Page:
I can't say the plastic milk crates overflowing with doorknobs elicited a similar emotional reaction. My gut didn't churn at the thought of what had happened to all the doors to which those knobs had once been fitted, or the long-vanished rooms behind those doors. But somehow the endless array of hardware, sifted and sorted with Teutonic thoroughness, did call to mind that room full of shoes.

"Where buildings go to die," Mick said.

"Just what I was thinking."

"It's a good old business. Who could guess what you can strip off an old building before you knock her down? You pull the plumbing, of course, and the boiler, and sell all that for scrap, but there are people who find a use for all the old hardware and ornamentation. If you were restoring an old brownstone, say, you'd want all the details authentic. You'd come here and go home with replacement crystals for the chandelier, or a better chandelier entirely. And door hinges, and a marble mantel for the fireplace. It's all here, whatever you might want and much you wouldn't."

"So I see."

"And did you know there are those that collect bits of ornamentation? Caldecott has one customer with a passion for gargoyles. There was one he bought too heavy to carry, and your man delivered it and saw his collection. Two small rooms in Christopher Street was all he had, and there's shelves all round stuffed with dozens of fucking gargoyles of all sizes, all of them making horrible faces, and one uglier than the next. From the description it must have been as cluttered as this place, but that's how it is when you're a collector. You must be forever getting more of whatever it is you fancy."

"Do you own this place, Mick?"

"I've an interest in it. You might say I'm a silent partner." He picked up a tarnished brass hinge, turned it in his hand, put it back where he'd found it. "'Tis a good business for a man. You sell for cash, and you've no purchase records because you don't purchase your stock, you salvage it. So you've cash coming in and cash going out, and that's a useful sort of business in this day and age."

"I imagine it is."

"And I'm a useful partner for the lads. I've connections in the construction and demolition trade, labor and management both, and that's a help in securing salvage rights to a building. Oh, it works out well for all concerned."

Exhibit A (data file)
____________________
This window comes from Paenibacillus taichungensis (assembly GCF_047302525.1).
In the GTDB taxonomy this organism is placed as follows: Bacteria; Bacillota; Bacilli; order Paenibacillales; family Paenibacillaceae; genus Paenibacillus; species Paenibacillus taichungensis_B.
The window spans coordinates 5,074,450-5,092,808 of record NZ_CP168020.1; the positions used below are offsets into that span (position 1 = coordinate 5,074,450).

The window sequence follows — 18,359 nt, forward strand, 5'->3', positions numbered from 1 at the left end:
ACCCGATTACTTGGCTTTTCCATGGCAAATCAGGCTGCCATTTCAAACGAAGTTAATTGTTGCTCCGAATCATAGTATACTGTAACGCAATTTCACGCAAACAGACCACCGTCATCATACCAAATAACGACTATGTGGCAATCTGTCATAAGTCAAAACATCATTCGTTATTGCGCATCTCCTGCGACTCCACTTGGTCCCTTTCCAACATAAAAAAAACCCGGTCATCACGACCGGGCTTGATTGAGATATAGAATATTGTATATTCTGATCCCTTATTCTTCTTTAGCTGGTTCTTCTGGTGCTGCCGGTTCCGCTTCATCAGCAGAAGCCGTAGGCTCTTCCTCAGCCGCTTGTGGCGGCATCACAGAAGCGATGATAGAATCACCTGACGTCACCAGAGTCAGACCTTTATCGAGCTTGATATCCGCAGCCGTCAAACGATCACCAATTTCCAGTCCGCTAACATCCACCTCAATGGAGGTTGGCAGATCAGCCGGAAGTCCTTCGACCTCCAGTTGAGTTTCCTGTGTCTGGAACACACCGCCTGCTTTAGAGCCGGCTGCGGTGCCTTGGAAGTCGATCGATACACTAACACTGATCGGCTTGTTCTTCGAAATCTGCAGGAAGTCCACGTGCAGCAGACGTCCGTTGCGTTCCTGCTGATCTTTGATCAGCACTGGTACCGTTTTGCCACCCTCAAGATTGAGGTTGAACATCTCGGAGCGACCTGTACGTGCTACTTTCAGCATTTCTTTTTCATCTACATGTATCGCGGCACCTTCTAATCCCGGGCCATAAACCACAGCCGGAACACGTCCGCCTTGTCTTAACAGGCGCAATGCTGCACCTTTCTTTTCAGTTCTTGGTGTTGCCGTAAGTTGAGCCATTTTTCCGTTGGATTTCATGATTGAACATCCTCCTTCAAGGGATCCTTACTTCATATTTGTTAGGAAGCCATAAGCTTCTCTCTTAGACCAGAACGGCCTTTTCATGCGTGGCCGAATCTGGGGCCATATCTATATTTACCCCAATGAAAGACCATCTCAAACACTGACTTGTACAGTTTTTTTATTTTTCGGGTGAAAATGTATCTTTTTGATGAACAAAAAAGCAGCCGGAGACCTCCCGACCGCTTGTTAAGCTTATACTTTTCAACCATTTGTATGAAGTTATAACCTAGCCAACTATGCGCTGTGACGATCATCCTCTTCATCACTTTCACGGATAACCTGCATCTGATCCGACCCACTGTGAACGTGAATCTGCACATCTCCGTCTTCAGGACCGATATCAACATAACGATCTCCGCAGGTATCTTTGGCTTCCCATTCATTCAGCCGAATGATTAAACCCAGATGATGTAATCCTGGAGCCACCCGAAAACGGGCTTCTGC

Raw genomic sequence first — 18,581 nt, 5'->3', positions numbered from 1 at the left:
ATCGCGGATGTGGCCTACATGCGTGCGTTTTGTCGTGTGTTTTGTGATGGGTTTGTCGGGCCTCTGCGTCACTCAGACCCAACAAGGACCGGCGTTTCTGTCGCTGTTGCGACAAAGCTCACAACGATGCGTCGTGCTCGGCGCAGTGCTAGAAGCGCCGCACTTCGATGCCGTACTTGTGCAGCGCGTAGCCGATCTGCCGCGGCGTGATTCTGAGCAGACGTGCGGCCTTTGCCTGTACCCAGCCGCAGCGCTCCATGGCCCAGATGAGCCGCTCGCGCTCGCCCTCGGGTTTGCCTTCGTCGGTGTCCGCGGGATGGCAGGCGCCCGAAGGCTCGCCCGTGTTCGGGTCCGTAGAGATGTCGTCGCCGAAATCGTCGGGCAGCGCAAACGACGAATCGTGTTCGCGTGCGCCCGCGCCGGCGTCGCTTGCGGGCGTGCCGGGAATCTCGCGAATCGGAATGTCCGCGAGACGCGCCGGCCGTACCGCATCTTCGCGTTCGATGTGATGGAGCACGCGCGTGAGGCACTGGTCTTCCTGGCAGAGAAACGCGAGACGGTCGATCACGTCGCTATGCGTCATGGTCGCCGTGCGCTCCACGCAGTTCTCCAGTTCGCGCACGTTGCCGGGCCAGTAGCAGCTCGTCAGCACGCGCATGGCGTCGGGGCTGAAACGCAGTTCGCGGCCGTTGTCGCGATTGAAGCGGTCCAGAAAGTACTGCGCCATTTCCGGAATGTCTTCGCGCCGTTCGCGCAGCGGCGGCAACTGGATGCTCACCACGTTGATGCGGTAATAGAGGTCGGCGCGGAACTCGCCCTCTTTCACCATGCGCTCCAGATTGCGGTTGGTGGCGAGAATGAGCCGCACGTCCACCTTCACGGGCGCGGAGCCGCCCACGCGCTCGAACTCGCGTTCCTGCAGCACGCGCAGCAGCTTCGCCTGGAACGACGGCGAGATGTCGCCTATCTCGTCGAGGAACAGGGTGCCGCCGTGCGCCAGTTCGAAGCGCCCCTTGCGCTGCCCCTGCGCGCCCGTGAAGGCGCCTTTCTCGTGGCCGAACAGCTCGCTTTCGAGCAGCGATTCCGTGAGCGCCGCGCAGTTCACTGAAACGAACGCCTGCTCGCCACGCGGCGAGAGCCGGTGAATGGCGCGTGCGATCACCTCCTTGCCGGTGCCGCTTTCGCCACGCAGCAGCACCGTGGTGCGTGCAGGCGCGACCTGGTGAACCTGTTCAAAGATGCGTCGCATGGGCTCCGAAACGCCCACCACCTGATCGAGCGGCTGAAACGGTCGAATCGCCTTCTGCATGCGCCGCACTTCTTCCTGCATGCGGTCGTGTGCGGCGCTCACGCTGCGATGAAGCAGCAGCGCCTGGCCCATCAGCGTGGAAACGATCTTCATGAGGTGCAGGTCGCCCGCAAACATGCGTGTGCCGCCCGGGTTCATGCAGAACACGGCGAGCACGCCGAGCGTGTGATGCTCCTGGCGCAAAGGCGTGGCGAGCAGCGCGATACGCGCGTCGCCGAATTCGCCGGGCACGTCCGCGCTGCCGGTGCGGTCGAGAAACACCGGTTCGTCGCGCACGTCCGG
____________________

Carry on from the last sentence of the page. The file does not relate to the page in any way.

"And I don't suppose your name's on the paperwork."

"You know my thoughts on the subject. What you don't own can't be taken from you. I've a set of keys, and the use of the office when I want it, and a place to park a car where it can't be seen. They keep their van there, they use that bay for loading and unloading, but Brian McGinley takes the van home at the day's end. And that reminds me."

He dug the cell phone out of his pocket, then changed his mind and put it back. We walked the length of one aisle to an office in the back, where he sat at the gray metal desk and looked up a number and made a call. The phone had a rotary dial, and might have been salvage itself.

He said, "Mr. McGinley, please… I know it is, and I'd not call at this hour but out of necessity… I'm afraid you'll have to wake him. Just tell him it's the big fellow."

He covered the mouthpiece and rolled his eyes. "Ah, Brian," he said. "Good man. Do you know, I think you and Caldecott are closed for the week. No one's to come in until you hear from me… That's the idea. And my apologies to your wife from the lateness of the hour. Why don't you make it up to her and take her to Puerto Rico for a few days?… Well, Cancъn then, if she likes it better… And you'll phone Caldecott? And anyone else that ought to be told? Good man."

He hung up. "'The big fellow,'" he said. "It's presumption, hanging that tag on myself. That's what they called Collins."

"And De Valera didn't like it."

"A sanctimonious bastard, wasn't he? Tell me something. Where the hell's Cancъn?"

"The Yucatбn Peninsula."

"That's Mexico, isn't it? Mrs. McGinley like is there, likes it better than phone calls in the middle of the night. 'I can't wake him, he's sleeping.' Well, if he wasn't sleeping, you wouldn't need to wake him, you silly cow." He sighed, leaned back in the oak desk chair. "How the hell do you know Dev didn't like it? You never went to the movie."

"Elaine rented it," I said, "and we watched it on the VCR. Jesus Christ."


"That was last night we saw it. It doesn't seem possible. It feels more like a week."

"It's a fully day you had, isn't it?"

"So much death," I said.

"The two we buried at the farm, and that was what, four nights ago? Then Peter Rooney, but you only know of him from my telling you. And then your friend, the Buddhist. I drank to his memory, and the next minute they were making a charnel house of Grogan's, killing people left and right. Burke was killed, you know."

"I didn't know."

"I looked for him and found him on the floorboards behind the bar, covered with glass from the mirror and with a terrible hole in his chest. Dead at his post, like a captain going down with the ship. I'd say that's the end of that bar. Next time you see it some Korean'll have it, selling fruits and vegetables around the clock."

He fell silent, and after a long moment I said, "I knew her, Mick."

"I thought you did."

"You know who I meant?"

"Of course I do. Herself as was sitting nearby, that you didn't want to be hearing their conversation. I had a feeling right then."

"Did you?"

"I did. Do you know, moving to the next table probably saved our lives. It put us off to the side and gave us that extra fraction of time to hit the floor before the bullets reached us." He cocked his head, looked at something on the wall. "Unless it's all worked out in advance," he said, "and you die when your time comes and not before."

Prev Next
Romance | Vampires | Fantasy | Billionaire | Werewolves | Zombies